Academic journal article American Journal of Psychotherapy

The Use of Metaphors by the "Ambulatory Inpatients" of the Managed Care Era

Academic journal article American Journal of Psychotherapy

The Use of Metaphors by the "Ambulatory Inpatients" of the Managed Care Era

Article excerpt

An important effect of managed care is keeping partially decompensated patients out of the hospital, for this is the single most decisive factor in cutting the costs of psychiatric services. It is proposed that discharging sicker patients from inpatient units and denying admission to poorly compensated patients poses new challenges to their outpatient therapists. This calls for new, refined psychotherapeutic skills, especially around the development of a therapeutic alliance. Patient communications in the form of metaphors may help the clinician understand the patient's conflicts while avoiding excessive anxiety that might accompany more direct communications. Recognizing the meaning of the metaphor and working with it can keep the patient from regressing and assist in the formation of a therapeutic alliance. This statement is examined in a number of clinical examples. The similarities and differences between metaphors and dreams, symptoms, and the transference are discussed.

INTRODUCTION

In a managed-care environment, patients are discharged from the hospital more rapidly than before. Other patients who could benefit from hospitalization but do not meet "medical necessity" criteria are not hospitalized; instead they are shunted to outpatient care. This is a consistent effect of managed care in the delivery of psychiatric services, as reducing the length of the hospital stay is the single most important factor in cutting costs of psychiatric services ( 1 ). It is well documented that shortened inpatient stays have resulted in patients being significantly more symptomatic at discharge than they were before the days of managed care (2,3 ). The consequences of pressures to discharge patients sooner have received attention from the viewpoint of the psychiatrists working in inpatient units. Both alterations in clinical interventions and legal liability issues have been thoroughly reviewed (2,3). However, not much has been published on how shorter inpatient stays shape the practice of outpatient treaters. This is even more important in settings where low-functioning, seriously disturbed patients are likely to be treated by psychiatric residents without a substantial experience in case management and psychotherapy (4).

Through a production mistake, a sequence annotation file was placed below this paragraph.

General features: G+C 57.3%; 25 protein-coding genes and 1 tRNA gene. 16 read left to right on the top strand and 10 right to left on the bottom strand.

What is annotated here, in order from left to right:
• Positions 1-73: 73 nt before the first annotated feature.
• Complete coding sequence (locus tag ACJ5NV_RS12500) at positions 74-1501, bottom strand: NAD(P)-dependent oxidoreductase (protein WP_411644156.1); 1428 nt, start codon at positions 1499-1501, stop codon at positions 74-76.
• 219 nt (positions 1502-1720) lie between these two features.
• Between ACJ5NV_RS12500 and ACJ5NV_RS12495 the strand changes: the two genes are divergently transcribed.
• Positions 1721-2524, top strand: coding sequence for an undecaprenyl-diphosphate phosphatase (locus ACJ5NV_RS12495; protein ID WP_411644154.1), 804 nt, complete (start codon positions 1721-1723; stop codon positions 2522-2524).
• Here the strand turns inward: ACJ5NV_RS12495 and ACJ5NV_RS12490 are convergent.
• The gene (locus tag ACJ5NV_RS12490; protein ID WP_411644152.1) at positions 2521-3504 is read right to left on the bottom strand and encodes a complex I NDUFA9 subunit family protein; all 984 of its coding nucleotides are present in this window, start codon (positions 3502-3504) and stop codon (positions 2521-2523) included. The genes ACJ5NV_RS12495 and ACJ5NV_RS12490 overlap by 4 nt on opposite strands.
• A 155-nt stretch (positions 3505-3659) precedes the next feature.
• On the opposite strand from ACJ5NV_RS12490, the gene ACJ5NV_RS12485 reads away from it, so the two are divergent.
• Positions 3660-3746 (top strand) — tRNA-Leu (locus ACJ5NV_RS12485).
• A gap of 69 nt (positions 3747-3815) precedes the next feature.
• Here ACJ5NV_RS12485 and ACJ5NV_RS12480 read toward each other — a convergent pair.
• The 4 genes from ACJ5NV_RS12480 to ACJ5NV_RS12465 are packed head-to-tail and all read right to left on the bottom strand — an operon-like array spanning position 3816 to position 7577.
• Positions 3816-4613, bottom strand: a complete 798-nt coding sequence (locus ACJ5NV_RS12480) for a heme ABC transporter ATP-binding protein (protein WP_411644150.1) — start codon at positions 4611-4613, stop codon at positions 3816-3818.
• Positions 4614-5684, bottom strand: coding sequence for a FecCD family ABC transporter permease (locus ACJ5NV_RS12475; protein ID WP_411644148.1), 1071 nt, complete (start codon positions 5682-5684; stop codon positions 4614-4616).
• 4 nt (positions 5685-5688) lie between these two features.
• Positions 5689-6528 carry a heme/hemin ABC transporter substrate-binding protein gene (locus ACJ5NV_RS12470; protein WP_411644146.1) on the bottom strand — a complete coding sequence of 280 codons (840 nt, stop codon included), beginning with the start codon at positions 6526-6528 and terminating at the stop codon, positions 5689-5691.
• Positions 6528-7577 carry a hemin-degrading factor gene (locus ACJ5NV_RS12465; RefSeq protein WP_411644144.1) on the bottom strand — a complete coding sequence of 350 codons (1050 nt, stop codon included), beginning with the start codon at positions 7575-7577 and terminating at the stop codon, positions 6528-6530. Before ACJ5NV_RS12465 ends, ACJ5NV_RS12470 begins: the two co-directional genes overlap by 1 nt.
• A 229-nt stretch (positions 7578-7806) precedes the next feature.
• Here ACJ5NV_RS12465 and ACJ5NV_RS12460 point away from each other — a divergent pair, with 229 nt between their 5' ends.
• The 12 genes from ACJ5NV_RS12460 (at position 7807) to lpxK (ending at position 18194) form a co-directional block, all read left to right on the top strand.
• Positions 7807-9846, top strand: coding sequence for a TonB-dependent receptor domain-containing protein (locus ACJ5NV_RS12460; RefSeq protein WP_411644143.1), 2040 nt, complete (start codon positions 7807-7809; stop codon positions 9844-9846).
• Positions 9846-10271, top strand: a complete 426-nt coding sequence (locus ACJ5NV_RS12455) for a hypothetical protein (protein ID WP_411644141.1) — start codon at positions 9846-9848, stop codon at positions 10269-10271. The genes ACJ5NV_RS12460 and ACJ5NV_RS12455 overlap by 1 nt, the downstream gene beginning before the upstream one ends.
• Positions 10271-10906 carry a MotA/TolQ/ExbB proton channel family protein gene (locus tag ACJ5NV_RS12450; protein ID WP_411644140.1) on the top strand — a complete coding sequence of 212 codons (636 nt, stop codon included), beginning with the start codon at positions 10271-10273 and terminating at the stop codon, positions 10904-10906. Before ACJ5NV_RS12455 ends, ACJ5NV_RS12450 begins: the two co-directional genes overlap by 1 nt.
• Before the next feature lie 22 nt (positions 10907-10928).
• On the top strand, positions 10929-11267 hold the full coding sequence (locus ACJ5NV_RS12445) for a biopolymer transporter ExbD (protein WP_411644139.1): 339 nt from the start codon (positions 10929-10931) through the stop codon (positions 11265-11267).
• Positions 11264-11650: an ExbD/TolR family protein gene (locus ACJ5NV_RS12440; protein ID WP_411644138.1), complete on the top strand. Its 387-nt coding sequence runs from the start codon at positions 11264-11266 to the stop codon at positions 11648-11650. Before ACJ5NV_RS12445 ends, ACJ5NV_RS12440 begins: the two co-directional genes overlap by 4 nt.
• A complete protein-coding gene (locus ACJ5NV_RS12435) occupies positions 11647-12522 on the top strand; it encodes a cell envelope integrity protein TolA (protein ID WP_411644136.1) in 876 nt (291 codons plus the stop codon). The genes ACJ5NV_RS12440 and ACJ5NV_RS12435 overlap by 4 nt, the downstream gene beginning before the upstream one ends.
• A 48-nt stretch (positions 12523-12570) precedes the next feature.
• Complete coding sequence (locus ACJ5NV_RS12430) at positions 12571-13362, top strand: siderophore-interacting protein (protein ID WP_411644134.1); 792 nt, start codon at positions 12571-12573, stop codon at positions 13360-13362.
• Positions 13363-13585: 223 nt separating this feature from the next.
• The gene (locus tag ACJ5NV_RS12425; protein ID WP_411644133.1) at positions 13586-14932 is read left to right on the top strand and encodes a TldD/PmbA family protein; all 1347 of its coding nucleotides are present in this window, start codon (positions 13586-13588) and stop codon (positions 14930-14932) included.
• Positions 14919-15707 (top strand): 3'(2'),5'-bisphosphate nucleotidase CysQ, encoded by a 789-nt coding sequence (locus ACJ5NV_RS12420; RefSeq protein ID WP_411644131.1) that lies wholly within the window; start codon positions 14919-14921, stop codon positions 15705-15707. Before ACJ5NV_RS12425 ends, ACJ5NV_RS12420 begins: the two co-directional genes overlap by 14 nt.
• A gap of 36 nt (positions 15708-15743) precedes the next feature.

These patients have similarities both to inpatients and outpatientshence the expression "ambulatory inpatients." It is important to remember that the classic literature in psychodynamic psychiatry with seriously disturbed patients was written by clinicians working in long-term intensive inpatient settings. In those protective settings, painful psychological material could be explored in patients with shaky ego functioning because the milieu supplied the missing containment. In contrast, most published data on psychotherapy with outpatients refer to more highly functioning patients, those with adequate ego strengths to contain destructive impulses in the face of painful psychological work. Today's reality is radically different; the holding environment provided by the walls of an inpatient ward has virtually disappeared as a scenario for psychotherapy. As an outpatient, the seriously disturbed patient (with a deficit of ego strength) has the option of simply not returning to the office if the material discussed is too painful, or when the transference acquires a negative quality, and so forth. In this context the rapid and safe establishment of a therapeutic alliance is now more important than ever. One of the skills clinicians have to master is how to discuss painful material in a way that keeps the anxiety of the session at a manageable level. Managing to know the patient while at the same time maintaining a safe environment can be very difficult. Although Harry Stack Sullivan understood the importance of this concept more than 50 years ago (5), it is perhaps now even more important than it was in his time.

We have noted that some seriously disturbed patients create allegorical stories that can be used as a neutral middle ground in which to discuss severe anxiety-provoking material. …

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